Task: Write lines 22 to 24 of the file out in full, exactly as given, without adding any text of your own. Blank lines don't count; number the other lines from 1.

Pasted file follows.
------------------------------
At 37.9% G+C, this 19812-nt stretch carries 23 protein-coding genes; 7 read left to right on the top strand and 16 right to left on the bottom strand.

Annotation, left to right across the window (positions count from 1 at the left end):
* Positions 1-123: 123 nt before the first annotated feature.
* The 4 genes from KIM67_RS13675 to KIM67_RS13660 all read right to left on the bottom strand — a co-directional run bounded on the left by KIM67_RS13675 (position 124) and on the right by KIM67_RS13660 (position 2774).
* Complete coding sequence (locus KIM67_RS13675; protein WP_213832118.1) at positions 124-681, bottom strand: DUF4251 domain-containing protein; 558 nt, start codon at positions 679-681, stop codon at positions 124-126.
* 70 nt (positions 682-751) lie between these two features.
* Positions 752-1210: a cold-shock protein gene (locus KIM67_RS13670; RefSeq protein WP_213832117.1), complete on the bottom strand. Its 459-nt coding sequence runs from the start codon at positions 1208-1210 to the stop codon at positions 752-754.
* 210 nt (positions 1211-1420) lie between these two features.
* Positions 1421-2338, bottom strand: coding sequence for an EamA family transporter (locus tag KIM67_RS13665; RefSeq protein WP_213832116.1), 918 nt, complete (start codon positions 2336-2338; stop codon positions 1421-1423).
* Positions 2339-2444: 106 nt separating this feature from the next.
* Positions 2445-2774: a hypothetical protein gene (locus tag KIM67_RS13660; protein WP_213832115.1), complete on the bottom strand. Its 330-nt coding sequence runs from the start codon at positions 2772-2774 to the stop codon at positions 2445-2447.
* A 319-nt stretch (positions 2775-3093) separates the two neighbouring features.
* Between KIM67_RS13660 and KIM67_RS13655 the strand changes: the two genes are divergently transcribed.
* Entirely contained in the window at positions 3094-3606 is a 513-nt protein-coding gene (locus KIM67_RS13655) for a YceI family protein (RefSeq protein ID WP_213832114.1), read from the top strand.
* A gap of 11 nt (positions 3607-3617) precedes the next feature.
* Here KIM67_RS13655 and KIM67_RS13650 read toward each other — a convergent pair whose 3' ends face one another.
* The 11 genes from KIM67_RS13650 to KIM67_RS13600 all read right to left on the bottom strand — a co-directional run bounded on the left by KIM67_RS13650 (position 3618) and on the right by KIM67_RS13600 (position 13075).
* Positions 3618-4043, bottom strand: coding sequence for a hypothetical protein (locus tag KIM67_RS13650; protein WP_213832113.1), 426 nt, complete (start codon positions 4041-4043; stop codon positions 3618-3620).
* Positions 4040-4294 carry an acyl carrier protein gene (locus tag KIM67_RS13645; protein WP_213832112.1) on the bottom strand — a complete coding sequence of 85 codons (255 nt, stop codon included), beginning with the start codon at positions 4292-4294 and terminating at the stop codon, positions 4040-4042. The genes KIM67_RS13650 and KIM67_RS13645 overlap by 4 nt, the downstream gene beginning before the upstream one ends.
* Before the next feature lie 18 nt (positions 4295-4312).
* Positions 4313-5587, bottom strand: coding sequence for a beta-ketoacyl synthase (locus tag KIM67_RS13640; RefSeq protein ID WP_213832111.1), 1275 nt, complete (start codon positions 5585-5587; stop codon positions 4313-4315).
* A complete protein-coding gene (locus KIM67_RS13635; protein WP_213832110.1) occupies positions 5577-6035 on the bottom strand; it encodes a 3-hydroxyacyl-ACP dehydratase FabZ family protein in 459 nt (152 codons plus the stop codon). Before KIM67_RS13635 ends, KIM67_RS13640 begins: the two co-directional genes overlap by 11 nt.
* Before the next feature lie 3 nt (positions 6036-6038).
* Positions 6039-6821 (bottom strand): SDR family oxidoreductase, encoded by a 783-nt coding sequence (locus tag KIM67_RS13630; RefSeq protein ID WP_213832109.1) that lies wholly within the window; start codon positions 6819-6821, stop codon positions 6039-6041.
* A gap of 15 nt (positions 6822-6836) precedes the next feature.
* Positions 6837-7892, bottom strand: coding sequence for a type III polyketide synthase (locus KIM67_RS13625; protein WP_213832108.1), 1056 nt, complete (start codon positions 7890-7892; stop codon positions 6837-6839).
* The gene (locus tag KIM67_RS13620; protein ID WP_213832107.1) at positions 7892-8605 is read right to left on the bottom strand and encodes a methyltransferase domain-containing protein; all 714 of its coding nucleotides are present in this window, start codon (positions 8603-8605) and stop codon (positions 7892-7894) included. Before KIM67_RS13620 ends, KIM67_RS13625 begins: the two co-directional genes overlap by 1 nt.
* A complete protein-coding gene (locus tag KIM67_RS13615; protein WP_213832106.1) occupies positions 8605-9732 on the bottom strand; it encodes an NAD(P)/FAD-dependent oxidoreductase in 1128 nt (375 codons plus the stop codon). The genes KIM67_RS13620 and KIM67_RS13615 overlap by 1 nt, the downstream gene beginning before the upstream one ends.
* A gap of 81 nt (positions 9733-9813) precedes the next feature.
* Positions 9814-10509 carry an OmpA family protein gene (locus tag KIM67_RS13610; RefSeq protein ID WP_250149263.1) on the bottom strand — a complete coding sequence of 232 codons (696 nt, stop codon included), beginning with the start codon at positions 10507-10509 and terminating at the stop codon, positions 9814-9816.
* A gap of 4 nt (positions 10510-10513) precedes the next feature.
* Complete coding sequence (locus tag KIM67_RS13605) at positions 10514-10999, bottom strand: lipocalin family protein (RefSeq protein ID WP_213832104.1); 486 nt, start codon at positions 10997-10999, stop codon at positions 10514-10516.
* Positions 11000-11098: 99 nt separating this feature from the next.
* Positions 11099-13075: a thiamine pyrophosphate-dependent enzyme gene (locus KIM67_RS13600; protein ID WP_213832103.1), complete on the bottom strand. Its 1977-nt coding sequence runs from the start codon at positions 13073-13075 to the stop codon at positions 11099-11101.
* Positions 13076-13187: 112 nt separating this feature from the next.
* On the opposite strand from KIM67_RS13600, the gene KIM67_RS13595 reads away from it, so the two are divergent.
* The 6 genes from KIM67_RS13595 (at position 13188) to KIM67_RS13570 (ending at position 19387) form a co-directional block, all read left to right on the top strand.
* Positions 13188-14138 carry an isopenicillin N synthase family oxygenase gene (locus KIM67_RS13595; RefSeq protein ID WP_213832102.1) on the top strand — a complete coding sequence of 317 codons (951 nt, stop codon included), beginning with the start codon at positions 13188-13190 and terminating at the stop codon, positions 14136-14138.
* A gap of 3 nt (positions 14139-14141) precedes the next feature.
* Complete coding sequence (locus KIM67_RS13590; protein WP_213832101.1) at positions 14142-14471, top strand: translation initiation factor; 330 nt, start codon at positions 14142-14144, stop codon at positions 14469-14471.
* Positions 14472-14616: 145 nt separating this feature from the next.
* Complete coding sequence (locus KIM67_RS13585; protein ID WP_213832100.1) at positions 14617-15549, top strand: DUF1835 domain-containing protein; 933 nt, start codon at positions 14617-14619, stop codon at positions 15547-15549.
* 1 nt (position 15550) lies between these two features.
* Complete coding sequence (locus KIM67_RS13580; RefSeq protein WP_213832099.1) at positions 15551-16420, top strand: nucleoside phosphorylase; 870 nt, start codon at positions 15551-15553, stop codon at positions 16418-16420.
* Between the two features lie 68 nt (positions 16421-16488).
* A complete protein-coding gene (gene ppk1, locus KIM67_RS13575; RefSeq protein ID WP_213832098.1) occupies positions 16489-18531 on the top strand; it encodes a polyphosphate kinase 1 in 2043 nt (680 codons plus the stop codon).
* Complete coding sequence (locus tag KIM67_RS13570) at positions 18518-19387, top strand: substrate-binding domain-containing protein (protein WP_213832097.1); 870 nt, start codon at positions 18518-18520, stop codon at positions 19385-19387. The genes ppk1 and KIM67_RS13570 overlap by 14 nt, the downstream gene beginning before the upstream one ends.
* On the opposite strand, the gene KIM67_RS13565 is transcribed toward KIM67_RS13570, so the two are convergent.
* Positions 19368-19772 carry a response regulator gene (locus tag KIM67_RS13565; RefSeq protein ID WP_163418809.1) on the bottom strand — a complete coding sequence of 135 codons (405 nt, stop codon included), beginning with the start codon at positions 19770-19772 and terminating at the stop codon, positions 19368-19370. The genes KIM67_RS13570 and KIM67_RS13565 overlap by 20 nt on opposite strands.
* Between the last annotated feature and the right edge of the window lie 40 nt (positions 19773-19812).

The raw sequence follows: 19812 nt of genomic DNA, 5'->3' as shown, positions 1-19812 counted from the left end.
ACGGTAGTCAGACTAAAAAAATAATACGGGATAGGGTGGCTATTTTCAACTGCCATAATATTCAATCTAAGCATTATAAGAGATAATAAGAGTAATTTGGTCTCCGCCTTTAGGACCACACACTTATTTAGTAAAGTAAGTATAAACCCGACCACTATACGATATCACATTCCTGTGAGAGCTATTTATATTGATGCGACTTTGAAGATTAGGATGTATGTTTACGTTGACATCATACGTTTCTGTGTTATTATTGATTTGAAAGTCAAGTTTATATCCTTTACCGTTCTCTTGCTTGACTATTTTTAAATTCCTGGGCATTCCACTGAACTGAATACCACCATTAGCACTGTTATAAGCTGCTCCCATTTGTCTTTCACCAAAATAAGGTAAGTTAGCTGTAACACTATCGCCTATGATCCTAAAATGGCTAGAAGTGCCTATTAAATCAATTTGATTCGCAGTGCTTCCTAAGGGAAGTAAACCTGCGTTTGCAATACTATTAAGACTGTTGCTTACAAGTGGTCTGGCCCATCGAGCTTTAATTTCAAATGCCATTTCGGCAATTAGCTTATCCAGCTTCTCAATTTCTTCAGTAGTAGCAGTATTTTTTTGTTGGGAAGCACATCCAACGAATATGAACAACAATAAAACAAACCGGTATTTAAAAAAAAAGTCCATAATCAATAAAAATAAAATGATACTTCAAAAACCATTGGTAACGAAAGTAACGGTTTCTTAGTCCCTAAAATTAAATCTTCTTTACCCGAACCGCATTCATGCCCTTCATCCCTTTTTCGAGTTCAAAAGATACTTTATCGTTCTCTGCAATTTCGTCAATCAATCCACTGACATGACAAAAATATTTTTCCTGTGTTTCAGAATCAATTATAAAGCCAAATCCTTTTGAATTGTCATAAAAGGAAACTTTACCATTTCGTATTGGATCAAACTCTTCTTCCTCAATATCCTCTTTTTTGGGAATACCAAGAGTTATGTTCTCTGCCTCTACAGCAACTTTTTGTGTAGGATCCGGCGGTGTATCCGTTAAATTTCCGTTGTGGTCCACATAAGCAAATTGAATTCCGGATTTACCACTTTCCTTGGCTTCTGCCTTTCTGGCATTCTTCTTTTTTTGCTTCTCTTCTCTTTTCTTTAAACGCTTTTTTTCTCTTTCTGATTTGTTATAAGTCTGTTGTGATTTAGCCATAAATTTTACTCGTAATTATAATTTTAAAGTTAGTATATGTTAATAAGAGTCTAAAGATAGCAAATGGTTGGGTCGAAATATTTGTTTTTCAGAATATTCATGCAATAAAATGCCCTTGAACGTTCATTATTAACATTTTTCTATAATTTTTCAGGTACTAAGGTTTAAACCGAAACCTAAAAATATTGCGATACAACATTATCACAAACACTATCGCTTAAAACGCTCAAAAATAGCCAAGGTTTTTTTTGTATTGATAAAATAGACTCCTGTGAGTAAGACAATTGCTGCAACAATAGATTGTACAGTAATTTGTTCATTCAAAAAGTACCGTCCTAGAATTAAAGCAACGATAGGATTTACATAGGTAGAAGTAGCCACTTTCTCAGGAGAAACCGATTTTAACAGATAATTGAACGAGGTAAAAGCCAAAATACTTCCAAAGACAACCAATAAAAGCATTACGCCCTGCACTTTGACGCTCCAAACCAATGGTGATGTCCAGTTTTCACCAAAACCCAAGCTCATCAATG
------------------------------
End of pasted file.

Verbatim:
* A complete protein-coding gene (locus KIM67_RS13635; protein WP_213832110.1) occupies positions 5577-6035 on the bottom strand; it encodes a 3-hydroxyacyl-ACP dehydratase FabZ family protein in 459 nt (152 codons plus the stop codon). Before KIM67_RS13635 ends, KIM67_RS13640 begins: the two co-directional genes overlap by 11 nt.
* Before the next feature lie 3 nt (positions 6036-6038).
* Positions 6039-6821 (bottom strand): SDR family oxidoreductase, encoded by a 783-nt coding sequence (locus tag KIM67_RS13630; RefSeq protein ID WP_213832109.1) that lies wholly within the window; start codon positions 6819-6821, stop codon positions 6039-6041.